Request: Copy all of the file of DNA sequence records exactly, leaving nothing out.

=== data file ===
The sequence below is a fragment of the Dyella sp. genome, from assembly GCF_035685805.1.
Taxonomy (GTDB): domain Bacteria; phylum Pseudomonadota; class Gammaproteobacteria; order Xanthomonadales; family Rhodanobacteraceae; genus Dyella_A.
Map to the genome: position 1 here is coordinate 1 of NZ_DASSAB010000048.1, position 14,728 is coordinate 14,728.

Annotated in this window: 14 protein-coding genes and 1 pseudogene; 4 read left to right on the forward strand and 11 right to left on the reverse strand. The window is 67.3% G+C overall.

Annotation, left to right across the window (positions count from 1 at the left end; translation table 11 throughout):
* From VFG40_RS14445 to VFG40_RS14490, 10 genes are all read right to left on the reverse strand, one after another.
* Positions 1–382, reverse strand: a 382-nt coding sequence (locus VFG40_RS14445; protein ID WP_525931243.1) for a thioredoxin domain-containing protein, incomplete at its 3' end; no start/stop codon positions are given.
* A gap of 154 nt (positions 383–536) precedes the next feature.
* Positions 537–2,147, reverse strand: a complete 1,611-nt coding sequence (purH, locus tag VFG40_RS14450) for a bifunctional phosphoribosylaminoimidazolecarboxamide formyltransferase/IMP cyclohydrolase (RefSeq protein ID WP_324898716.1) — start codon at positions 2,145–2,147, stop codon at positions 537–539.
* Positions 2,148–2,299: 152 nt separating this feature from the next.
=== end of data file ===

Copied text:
The sequence below is a fragment of the Dyella sp. genome, from assembly GCF_035685805.1.
Taxonomy (GTDB): domain Bacteria; phylum Pseudomonadota; class Gammaproteobacteria; order Xanthomonadales; family Rhodanobacteraceae; genus Dyella_A.
Map to the genome: position 1 here is coordinate 1 of NZ_DASSAB010000048.1, position 14,728 is coordinate 14,728.

Annotated in this window: 14 protein-coding genes and 1 pseudogene; 4 read left to right on the forward strand and 11 right to left on the reverse strand. The window is 67.3% G+C overall.

Annotation, left to right across the window (positions count from 1 at the left end; translation table 11 throughout):
* From VFG40_RS14445 to VFG40_RS14490, 10 genes are all read right to left on the reverse strand, one after another.
* Positions 1–382, reverse strand: a 382-nt coding sequence (locus VFG40_RS14445; protein ID WP_525931243.1) for a thioredoxin domain-containing protein, incomplete at its 3' end; no start/stop codon positions are given.
* A gap of 154 nt (positions 383–536) precedes the next feature.
* Positions 537–2,147, reverse strand: a complete 1,611-nt coding sequence (purH, locus tag VFG40_RS14450) for a bifunctional phosphoribosylaminoimidazolecarboxamide formyltransferase/IMP cyclohydrolase (RefSeq protein ID WP_324898716.1) — start codon at positions 2,145–2,147, stop codon at positions 537–539.
* Positions 2,148–2,299: 152 nt separating this feature from the next.